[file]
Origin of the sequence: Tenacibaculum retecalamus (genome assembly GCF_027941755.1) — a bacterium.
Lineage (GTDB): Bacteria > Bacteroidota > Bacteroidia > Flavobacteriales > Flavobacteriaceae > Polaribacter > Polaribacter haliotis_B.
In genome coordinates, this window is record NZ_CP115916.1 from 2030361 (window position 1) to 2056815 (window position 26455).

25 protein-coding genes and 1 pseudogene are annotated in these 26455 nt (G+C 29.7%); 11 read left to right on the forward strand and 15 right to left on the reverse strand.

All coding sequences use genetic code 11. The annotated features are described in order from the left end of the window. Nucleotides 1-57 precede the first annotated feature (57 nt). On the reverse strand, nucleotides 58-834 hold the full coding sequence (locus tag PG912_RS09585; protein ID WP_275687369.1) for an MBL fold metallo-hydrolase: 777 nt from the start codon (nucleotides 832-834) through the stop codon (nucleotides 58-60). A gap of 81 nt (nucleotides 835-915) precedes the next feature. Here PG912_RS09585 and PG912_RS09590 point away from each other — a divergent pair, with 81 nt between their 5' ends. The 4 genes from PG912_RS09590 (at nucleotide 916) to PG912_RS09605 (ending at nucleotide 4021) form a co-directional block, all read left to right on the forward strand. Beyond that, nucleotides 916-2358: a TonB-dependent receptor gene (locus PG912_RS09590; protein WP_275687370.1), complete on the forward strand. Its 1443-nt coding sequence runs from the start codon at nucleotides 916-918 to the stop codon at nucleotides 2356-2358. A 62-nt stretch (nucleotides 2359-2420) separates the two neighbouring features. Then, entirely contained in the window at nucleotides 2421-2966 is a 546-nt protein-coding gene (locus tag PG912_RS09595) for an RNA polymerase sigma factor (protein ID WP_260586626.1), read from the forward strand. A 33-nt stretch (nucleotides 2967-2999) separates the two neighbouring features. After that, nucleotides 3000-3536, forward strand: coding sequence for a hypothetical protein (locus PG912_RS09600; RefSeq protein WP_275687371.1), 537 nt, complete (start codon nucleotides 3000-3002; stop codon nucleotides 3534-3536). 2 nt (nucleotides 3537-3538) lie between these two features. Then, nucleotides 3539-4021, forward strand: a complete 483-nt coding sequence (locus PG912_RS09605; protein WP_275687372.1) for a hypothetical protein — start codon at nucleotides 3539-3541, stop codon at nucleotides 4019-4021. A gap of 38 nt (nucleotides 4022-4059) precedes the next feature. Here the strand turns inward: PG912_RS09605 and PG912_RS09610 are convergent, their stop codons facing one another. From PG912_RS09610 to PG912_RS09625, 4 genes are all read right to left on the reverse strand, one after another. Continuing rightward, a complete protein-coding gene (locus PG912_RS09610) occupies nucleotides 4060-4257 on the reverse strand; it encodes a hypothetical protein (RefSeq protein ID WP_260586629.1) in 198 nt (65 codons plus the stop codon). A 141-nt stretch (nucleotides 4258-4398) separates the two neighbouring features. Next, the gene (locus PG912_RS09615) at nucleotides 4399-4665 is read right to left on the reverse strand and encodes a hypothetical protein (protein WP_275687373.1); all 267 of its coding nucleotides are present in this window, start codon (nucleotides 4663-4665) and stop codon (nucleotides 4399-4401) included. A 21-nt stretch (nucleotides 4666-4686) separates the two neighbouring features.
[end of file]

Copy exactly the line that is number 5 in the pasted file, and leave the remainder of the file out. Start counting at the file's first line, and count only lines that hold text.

All coding sequences use genetic code 11. The annotated features are described in order from the left end of the window. Nucleotides 1-57 precede the first annotated feature (57 nt). On the reverse strand, nucleotides 58-834 hold the full coding sequence (locus tag PG912_RS09585; protein ID WP_275687369.1) for an MBL fold metallo-hydrolase: 777 nt from the start codon (nucleotides 832-834) through the stop codon (nucleotides 58-60). A gap of 81 nt (nucleotides 835-915) precedes the next feature. Here PG912_RS09585 and PG912_RS09590 point away from each other — a divergent pair, with 81 nt between their 5' ends. The 4 genes from PG912_RS09590 (at nucleotide 916) to PG912_RS09605 (ending at nucleotide 4021) form a co-directional block, all read left to right on the forward strand. Beyond that, nucleotides 916-2358: a TonB-dependent receptor gene (locus PG912_RS09590; protein WP_275687370.1), complete on the forward strand. Its 1443-nt coding sequence runs from the start codon at nucleotides 916-918 to the stop codon at nucleotides 2356-2358. A 62-nt stretch (nucleotides 2359-2420) separates the two neighbouring features. Then, entirely contained in the window at nucleotides 2421-2966 is a 546-nt protein-coding gene (locus tag PG912_RS09595) for an RNA polymerase sigma factor (protein ID WP_260586626.1), read from the forward strand. A 33-nt stretch (nucleotides 2967-2999) separates the two neighbouring features. After that, nucleotides 3000-3536, forward strand: coding sequence for a hypothetical protein (locus PG912_RS09600; RefSeq protein WP_275687371.1), 537 nt, complete (start codon nucleotides 3000-3002; stop codon nucleotides 3534-3536). 2 nt (nucleotides 3537-3538) lie between these two features. Then, nucleotides 3539-4021, forward strand: a complete 483-nt coding sequence (locus PG912_RS09605; protein WP_275687372.1) for a hypothetical protein — start codon at nucleotides 3539-3541, stop codon at nucleotides 4019-4021. A gap of 38 nt (nucleotides 4022-4059) precedes the next feature. Here the strand turns inward: PG912_RS09605 and PG912_RS09610 are convergent, their stop codons facing one another. From PG912_RS09610 to PG912_RS09625, 4 genes are all read right to left on the reverse strand, one after another. Continuing rightward, a complete protein-coding gene (locus PG912_RS09610) occupies nucleotides 4060-4257 on the reverse strand; it encodes a hypothetical protein (RefSeq protein ID WP_260586629.1) in 198 nt (65 codons plus the stop codon). A 141-nt stretch (nucleotides 4258-4398) separates the two neighbouring features. Next, the gene (locus PG912_RS09615) at nucleotides 4399-4665 is read right to left on the reverse strand and encodes a hypothetical protein (protein WP_275687373.1); all 267 of its coding nucleotides are present in this window, start codon (nucleotides 4663-4665) and stop codon (nucleotides 4399-4401) included. A 21-nt stretch (nucleotides 4666-4686) separates the two neighbouring features.